Travis Gets Its First New KC-46 as Tanker Deliveries Resume

Travis Air Force Base, Calif., became the sixth main operating base for the KC-46 on July 28, receiving its first Pegasus tanker—also the first accepted by the Air Force from Boeing since March, when a fuel tank problem halted deliveries.

A ceremony commemorating the event at the base also marked the 80th anniversary of the founding of Travis; the 75th anniversary of the 60th Air Mobility Wing; and the 100th anniversary of aerial refueling. Travis is trading its KC-10 Extender tanker/cargo aircraft for the Pegasus.

Boeing, in its second-quarter earnings call earlier this week, said it had resumed deliveries of the KC-46, which had been on hold since March due to a quality process problem with Boeing subcontractor Triumph Aerostructures. The center fuel tank interiors had not been properly cleaned and primed, causing concern that paint could flake off and contaminate the aircraft’s fuel system. Boeing CEO David Calhoun said the company has “completed the rework” necessary to fix the problem. Affected aircraft were deemed safe to fly during the corrective process with close monitoring of their fuel filters.

Boeing needs to deliver 15 KC-46s this year under its contract with the Air Force, but the Travis aircraft is only the second in 2023. The company has not said whether it expects to deliver all the required aircraft by the end of December.

Maj. Gen. Corey J. Martin, commander of 18th Air Force, said at the welcoming ceremony that the KC-46 goes beyond the KC-10 in that, while it can do air refueling, cargo, and aeromedical evacuation missions, it has “the brains [for] far more.”

“It’s the connections, it’s the sensors, it’s the survivability,” Martin said. The Pegasus has “the tactical situational awareness systems. It has the radios that will link this mobility aircraft to bombers, fighters, intelligence, surveillance and reconnaissance; to space, to special operations. It has systems that will detect and avoid radar-guided surface-to-air threats. It has systems that will detect and defeat infrared guided surface-to-air threats; all while maneuvering our Joint force closer to contested airspace than any KC aircraft has done in the past.”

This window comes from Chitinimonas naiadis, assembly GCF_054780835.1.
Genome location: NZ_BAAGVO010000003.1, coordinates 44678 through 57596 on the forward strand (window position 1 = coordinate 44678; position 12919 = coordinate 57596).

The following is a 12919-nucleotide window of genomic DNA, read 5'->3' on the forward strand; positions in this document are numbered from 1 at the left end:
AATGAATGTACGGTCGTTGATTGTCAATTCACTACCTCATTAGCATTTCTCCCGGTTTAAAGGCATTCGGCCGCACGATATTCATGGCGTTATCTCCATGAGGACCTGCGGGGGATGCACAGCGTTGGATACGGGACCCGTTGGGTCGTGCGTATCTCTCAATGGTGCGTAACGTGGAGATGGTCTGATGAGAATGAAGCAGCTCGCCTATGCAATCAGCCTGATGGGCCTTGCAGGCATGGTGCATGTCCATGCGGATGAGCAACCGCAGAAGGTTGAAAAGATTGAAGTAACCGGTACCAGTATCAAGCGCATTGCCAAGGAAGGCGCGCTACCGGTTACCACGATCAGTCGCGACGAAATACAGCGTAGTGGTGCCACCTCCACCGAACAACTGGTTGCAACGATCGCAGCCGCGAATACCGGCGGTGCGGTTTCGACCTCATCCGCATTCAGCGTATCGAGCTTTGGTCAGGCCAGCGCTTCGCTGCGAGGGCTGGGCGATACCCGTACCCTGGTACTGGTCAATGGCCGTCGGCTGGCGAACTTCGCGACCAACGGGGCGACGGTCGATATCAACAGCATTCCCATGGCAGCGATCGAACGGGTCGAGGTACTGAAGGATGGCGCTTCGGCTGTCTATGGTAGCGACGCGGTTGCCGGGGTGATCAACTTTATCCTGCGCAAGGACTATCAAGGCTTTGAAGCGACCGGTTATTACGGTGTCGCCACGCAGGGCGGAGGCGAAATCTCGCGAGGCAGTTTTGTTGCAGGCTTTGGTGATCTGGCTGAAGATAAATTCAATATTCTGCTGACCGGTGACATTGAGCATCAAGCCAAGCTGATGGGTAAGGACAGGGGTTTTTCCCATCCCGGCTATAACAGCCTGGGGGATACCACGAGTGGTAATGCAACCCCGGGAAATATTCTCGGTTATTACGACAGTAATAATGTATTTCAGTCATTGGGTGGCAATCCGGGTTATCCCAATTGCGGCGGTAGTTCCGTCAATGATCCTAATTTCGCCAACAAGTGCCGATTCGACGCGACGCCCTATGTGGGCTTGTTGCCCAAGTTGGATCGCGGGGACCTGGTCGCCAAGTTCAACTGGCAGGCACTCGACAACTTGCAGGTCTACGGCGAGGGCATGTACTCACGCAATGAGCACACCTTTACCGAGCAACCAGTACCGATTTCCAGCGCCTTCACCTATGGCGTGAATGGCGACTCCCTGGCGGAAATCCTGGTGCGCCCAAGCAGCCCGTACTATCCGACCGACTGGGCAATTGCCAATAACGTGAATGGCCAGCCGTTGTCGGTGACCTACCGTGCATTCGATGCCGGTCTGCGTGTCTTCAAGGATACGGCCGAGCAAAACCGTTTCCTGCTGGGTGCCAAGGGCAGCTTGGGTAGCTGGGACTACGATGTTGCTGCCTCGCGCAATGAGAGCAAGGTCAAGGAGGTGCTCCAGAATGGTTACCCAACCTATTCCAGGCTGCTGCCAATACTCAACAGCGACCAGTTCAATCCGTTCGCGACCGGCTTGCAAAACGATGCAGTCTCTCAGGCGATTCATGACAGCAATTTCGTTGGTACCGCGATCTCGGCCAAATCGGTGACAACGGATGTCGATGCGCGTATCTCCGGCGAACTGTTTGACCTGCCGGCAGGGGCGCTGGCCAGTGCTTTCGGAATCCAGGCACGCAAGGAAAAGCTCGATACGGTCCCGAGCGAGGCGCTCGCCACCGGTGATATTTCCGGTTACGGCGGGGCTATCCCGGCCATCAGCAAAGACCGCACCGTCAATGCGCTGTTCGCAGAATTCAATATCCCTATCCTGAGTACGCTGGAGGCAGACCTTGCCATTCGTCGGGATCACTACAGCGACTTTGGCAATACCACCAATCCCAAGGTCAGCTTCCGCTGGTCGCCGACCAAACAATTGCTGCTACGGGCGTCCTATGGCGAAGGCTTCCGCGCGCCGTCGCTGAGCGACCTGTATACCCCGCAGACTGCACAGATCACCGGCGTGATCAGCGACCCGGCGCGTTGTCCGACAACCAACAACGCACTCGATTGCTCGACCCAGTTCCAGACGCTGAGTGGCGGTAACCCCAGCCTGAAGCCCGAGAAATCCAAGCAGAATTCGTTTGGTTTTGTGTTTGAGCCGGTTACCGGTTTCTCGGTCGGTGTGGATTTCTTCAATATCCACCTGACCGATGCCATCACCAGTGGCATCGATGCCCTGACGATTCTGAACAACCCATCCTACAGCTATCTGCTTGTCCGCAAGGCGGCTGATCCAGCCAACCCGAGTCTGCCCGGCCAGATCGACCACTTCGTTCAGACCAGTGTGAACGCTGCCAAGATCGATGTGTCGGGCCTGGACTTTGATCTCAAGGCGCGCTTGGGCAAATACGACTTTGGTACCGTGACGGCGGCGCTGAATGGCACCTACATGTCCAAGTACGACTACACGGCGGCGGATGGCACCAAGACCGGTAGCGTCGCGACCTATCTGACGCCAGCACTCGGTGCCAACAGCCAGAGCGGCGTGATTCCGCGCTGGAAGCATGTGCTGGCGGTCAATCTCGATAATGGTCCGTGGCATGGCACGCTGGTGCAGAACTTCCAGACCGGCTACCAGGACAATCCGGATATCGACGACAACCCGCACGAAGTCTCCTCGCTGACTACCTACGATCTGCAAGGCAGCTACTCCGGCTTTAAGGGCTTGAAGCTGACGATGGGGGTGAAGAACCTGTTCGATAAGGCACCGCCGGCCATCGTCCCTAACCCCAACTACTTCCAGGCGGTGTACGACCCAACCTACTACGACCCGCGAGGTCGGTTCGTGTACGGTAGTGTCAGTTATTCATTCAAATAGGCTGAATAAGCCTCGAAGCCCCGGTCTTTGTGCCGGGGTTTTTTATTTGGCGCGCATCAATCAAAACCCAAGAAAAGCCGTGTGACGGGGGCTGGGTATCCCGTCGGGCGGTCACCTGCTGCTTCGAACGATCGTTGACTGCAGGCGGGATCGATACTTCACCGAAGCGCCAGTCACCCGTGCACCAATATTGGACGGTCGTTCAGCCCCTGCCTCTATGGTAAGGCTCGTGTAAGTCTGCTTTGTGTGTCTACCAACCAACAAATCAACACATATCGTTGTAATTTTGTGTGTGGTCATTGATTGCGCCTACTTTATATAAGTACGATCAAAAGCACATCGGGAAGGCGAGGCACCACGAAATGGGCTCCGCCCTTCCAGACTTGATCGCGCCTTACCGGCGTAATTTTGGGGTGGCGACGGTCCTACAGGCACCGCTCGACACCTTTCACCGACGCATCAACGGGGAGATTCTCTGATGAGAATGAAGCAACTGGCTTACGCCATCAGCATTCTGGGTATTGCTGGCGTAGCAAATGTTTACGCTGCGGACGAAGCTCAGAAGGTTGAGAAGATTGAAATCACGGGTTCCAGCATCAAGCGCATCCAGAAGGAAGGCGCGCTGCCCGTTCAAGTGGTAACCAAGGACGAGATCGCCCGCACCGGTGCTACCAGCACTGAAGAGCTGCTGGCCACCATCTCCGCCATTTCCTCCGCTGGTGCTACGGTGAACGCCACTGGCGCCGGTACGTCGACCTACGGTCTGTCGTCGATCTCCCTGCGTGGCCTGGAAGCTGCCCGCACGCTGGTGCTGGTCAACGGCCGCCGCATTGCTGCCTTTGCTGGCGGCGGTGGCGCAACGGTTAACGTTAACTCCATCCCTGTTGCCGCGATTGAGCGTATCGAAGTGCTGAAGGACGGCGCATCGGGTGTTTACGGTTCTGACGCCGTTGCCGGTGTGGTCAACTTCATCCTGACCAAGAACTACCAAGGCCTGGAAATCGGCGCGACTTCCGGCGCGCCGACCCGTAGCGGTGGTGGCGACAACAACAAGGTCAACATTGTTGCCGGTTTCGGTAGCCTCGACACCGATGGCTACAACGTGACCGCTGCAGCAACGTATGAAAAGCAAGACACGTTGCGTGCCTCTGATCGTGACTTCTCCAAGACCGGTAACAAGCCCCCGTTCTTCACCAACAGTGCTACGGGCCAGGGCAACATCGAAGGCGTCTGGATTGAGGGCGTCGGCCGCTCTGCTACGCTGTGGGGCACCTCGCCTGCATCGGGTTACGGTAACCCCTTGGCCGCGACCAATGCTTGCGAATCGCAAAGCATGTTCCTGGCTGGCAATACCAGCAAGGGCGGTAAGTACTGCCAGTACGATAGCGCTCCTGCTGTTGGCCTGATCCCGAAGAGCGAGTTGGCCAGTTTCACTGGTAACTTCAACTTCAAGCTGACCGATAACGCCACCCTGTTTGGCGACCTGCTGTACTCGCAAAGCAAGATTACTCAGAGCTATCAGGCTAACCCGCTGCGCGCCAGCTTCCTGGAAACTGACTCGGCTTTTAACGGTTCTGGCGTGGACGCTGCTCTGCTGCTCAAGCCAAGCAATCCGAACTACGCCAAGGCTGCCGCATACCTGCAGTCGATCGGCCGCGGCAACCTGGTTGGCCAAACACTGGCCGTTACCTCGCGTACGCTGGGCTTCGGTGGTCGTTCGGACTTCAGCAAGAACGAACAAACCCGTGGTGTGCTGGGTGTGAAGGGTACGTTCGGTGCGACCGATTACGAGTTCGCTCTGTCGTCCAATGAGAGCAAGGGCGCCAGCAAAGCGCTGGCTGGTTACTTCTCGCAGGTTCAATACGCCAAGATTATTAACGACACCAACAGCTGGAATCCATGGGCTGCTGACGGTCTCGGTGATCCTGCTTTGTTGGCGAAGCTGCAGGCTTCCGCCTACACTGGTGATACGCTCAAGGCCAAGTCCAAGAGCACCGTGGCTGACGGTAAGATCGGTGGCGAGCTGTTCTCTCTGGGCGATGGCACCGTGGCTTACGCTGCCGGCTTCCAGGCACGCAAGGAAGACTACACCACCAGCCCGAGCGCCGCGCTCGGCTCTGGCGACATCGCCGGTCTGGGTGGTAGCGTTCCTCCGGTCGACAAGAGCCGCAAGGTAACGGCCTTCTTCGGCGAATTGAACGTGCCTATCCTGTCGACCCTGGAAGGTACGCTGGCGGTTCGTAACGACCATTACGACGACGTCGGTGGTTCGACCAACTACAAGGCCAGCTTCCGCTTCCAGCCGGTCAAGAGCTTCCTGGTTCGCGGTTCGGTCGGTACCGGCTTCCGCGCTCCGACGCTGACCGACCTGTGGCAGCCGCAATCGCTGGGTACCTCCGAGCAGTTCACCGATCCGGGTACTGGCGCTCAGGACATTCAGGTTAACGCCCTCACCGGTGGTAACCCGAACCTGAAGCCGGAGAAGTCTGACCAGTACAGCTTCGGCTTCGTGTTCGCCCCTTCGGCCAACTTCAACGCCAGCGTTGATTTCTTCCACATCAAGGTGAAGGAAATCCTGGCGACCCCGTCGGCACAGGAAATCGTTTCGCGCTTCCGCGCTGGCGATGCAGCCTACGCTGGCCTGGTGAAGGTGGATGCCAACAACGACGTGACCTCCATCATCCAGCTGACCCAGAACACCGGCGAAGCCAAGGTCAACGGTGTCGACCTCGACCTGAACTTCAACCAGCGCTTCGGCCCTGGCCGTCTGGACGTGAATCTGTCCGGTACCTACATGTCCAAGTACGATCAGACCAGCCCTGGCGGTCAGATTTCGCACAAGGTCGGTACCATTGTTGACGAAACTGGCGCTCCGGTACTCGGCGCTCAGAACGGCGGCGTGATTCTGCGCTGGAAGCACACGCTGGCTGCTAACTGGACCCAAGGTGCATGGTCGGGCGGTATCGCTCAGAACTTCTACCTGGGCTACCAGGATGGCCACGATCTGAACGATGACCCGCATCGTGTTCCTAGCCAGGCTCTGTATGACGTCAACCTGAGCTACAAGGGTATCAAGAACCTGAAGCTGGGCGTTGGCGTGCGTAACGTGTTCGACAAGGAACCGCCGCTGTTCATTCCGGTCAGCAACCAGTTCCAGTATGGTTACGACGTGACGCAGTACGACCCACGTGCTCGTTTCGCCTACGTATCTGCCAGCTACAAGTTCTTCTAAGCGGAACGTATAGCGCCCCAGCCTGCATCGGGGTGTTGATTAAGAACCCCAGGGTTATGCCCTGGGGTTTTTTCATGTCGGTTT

Besides the primary missions of air refueling, cargo movement, and aeromedical evacuation, the Air Force plans to fit its KC-46s with communications and connectivity gear to make them a kind of airborne internet provider in the battlespace, as part of the service’s evolving Air Battle Management System. These changes were included in recent contracts for the KC-46 Block 1 upgrade.

The aircraft delivered to Travis is the 70th KC-46 to become operational for the Air Force, against a total order of 179 aircraft due to be delivered by 2028. The Air Force said the Pegasus has flown more than 16,000 sorties and delivered more than 150 million pounds of fuel, despite being at least a year away from the planned declaration of initial operational capability.

All 59 KC-10s in the Air Force are set to retire by September 2024 or sooner. The last East-Coast KC-10s retired from Joint Base McGuire-Dix-Lakehurst, New Jersey in June. Travis was picked to get the KC-46 in a 2017 Air Force decision; the base is slated to receive 27 of the new tankers.

In preparation for the Pegasus’ arrival at Travis, the Air Force built a $137 million, 174,300-square-foot, three-bay hangar; the largest among several new-build or renovation projects at the facility worth a collective $188 million. Construction was paused in 2020 due to the COVID pandemic, and the first KC-46 arrival was postponed from January 2023 as a result.

The KC-46 recently participated in the recent Mobility Guardian 23 exercise, as well as the Juniper Oak exercise with Israel. Air Force tankers have also been making flyovers of ceremonies and sporting events all summer to commemorate the centennial of aerial refueling.

The first aerial refueling took place on June 27, 1923, over Rockwell Field, San Diego, Calif., when two Army Air Service pilots passed fuel from their Boeing-built de Havilland DH-4B to another, using simple gravity flow. Using this technique the same group of pilots set a flying endurance record of 37 hours a few weeks later. Air refueling in the coming years was largely used to support endurance records—notably, Maj. Carl Spaatz and the Question Mark set a record of 150 hours and 40 minutes in 1937—but it was not until Spaatz became the first Chief of Staff of the Air Force that aerial refueling was pursued with serious operational purpose. Spaatz directed the conversion of some B-29s to tanker configuration in 1948, and the first air refueling units stood up in 1949.